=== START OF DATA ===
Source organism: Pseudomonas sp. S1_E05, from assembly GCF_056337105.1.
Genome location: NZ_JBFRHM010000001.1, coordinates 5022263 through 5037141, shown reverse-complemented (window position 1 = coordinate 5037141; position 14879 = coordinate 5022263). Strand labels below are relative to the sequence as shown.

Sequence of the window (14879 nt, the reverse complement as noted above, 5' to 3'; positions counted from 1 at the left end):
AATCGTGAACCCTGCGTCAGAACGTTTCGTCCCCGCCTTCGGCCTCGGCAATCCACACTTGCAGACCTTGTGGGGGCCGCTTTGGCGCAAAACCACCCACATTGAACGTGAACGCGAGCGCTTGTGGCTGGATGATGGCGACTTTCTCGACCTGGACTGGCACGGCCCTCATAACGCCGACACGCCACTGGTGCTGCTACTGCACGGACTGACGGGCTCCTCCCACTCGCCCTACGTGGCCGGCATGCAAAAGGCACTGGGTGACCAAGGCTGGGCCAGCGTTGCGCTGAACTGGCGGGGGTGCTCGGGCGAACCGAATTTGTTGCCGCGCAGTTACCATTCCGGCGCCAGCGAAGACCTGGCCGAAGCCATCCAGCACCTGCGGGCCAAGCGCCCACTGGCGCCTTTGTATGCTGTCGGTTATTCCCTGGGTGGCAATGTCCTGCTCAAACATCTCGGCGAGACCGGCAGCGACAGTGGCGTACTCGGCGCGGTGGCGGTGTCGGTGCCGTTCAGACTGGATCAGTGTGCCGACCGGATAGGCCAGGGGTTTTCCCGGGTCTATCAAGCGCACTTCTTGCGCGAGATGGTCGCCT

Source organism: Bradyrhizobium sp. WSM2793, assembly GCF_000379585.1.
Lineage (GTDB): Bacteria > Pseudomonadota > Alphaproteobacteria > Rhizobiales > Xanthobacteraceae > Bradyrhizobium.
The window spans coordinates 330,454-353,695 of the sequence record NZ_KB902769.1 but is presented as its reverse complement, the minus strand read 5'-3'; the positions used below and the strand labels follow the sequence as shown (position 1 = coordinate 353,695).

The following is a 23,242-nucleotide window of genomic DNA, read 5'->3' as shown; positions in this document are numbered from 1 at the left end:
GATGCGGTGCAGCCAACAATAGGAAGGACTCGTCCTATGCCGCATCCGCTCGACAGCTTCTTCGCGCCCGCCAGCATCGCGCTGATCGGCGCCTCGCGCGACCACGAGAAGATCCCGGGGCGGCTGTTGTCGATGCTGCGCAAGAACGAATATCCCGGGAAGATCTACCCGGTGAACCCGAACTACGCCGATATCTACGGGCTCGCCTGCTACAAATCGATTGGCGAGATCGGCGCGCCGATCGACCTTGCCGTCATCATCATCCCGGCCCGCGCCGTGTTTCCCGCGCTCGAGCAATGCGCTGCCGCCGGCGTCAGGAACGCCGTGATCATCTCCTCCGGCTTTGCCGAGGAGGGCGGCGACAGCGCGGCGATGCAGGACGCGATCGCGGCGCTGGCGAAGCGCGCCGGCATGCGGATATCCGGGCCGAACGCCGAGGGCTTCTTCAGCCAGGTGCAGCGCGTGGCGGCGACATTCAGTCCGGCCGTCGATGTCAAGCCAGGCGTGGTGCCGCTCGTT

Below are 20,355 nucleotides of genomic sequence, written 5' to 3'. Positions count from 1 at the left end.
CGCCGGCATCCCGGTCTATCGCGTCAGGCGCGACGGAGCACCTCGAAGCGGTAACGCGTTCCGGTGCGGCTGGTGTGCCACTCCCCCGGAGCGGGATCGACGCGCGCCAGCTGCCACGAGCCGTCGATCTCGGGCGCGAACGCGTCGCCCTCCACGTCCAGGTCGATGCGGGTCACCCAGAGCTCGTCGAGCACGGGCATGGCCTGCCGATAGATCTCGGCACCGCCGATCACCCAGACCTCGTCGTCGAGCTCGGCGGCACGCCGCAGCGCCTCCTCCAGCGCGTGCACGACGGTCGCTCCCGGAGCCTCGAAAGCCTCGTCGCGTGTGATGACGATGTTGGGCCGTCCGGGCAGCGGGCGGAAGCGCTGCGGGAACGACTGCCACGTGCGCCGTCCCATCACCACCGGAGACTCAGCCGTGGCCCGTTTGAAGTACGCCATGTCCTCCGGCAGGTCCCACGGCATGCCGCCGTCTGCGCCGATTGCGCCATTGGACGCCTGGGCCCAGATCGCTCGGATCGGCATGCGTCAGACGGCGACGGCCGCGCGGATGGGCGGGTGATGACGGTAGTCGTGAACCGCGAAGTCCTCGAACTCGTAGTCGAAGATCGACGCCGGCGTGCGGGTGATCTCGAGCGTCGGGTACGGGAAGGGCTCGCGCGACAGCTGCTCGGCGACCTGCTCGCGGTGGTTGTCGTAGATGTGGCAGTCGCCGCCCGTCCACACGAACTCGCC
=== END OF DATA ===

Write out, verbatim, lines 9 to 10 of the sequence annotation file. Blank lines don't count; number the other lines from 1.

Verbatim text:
GATGCGGTGCAGCCAACAATAGGAAGGACTCGTCCTATGCCGCATCCGCTCGACAGCTTCTTCGCGCCCGCCAGCATCGCGCTGATCGGCGCCTCGCGCGACCACGAGAAGATCCCGGGGCGGCTGTTGTCGATGCTGCGCAAGAACGAATATCCCGGGAAGATCTACCCGGTGAACCCGAACTACGCCGATATCTACGGGCTCGCCTGCTACAAATCGATTGGCGAGATCGGCGCGCCGATCGACCTTGCCGTCATCATCATCCCGGCCCGCGCCGTGTTTCCCGCGCTCGAGCAATGCGCTGCCGCCGGCGTCAGGAACGCCGTGATCATCTCCTCCGGCTTTGCCGAGGAGGGCGGCGACAGCGCGGCGATGCAGGACGCGATCGCGGCGCTGGCGAAGCGCGCCGGCATGCGGATATCCGGGCCGAACGCCGAGGGCTTCTTCAGCCAGGTGCAGCGCGTGGCGGCGACATTCAGTCCGGCCGTCGATGTCAAGCCAGGCGTGGTGCCGCTCGTT

Below are 20,355 nucleotides of genomic sequence, written 5' to 3'. Positions count from 1 at the left end.